It’s Going to Rain Huge Japanese ‘Joro Spiders’ Across the East Coast This Spring [Video]
Researchers are expecting millions, that's right millions of spiders the size of a child's hand to begin falling out of the sky up and down the East Coast this spring.
Japanese Joro Spiders
Researchers at the University of Georgia have announced that millions of Japanese Joro spiders are "expected to 'colonize' the entire East Coast this spring by parachuting down from the sky" according to axios.com.
Joro spiders are bright yellow, black, blue, and red in color, and are reportedly the size of a child's hand, growing up to three inches.
The Joro spiders are expected to fall from the sky by the millions, possibly beginning as soon as May.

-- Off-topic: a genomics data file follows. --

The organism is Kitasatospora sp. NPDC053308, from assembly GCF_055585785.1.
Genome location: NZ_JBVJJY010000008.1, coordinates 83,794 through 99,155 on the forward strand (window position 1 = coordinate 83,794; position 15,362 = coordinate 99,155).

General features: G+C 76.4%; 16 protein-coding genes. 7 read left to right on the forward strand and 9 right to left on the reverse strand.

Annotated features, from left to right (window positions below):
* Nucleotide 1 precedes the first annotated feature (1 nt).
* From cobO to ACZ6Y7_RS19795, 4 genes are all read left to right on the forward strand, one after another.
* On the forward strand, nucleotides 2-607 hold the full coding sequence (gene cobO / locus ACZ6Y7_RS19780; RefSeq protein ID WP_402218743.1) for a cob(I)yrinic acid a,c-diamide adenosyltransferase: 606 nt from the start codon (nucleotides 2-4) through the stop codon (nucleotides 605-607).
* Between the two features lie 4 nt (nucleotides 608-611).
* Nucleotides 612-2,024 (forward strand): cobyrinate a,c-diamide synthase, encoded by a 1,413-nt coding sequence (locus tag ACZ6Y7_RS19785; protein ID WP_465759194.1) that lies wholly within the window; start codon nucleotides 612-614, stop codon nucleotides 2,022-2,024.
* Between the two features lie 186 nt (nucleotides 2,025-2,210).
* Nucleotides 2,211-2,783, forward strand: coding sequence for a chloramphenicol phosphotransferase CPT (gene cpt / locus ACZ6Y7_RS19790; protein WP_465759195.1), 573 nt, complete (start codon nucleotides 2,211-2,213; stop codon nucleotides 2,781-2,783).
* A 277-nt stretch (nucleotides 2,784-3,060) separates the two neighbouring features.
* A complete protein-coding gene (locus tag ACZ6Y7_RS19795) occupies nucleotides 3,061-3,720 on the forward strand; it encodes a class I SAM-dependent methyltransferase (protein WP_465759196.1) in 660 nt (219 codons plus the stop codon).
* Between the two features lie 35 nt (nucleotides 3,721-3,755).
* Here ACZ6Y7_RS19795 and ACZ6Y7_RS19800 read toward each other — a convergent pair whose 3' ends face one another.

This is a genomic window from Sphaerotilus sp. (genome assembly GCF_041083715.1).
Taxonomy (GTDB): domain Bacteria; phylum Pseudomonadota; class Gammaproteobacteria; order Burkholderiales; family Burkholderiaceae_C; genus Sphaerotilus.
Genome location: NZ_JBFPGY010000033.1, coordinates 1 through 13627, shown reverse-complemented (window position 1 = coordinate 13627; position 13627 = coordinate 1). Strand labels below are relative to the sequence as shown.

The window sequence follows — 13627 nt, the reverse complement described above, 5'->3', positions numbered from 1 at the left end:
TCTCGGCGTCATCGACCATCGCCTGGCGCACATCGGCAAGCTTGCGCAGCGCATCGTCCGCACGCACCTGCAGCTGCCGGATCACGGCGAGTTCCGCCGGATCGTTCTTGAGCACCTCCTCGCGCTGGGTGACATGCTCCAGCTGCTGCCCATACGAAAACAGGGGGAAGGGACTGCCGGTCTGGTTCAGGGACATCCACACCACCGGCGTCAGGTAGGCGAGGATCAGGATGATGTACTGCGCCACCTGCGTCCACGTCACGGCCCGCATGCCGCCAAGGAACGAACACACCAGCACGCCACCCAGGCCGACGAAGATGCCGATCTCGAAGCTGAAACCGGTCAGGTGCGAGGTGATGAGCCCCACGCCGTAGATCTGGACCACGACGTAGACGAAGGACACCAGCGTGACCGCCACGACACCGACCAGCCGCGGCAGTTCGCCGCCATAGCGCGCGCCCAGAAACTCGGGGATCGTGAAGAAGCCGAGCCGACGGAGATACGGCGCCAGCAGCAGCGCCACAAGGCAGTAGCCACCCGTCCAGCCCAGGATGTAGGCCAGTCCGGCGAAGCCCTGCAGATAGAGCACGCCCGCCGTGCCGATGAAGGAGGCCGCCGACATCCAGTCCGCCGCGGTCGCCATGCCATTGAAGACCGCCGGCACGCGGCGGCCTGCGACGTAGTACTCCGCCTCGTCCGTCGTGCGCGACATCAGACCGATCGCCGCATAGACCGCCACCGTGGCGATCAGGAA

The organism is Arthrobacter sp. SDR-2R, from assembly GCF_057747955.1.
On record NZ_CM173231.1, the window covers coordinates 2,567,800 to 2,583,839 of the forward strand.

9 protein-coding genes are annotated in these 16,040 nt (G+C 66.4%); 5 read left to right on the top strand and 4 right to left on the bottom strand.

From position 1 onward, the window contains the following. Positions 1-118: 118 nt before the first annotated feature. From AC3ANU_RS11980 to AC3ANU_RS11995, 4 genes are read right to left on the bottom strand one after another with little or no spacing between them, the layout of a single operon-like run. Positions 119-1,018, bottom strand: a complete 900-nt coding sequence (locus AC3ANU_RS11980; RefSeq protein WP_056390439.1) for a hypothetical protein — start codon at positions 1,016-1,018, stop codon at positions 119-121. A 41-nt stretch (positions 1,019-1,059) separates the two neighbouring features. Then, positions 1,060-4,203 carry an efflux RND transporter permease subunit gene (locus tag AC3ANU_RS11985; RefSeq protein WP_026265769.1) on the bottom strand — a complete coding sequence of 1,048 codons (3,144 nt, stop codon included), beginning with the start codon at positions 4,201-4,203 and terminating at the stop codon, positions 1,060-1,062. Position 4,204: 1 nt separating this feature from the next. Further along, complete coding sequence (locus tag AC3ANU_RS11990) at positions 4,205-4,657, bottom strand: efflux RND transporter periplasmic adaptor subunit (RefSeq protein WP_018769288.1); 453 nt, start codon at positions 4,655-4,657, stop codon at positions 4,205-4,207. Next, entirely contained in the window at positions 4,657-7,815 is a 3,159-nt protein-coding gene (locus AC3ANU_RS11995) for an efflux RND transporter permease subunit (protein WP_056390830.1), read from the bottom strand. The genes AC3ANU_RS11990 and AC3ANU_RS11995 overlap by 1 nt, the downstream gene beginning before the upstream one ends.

Axios.com reports that "Andy Davis, author of the study and a researcher at Georgia's Odum School of Ecology, tells Axios that it isn't certain how far north the spiders will travel, but they may make it as far north as D.C. or even Delaware."
Joro spiders are native to Japan began showing up in Georgia roughly 10 years ago, arriving in the U.S. from shipping containers.
However, there is some good news.
Researchers say Joro Spiders are harmless to humans because their fangs are too small to break human skin.
The invasive species' life cycle begins in early spring in which they use their webs as parachutes.
Yes, it's going to rain spiders this spring along the east coast, but luckily they won't be biting anyone...we hope.
Read more at Axios.com if you dare.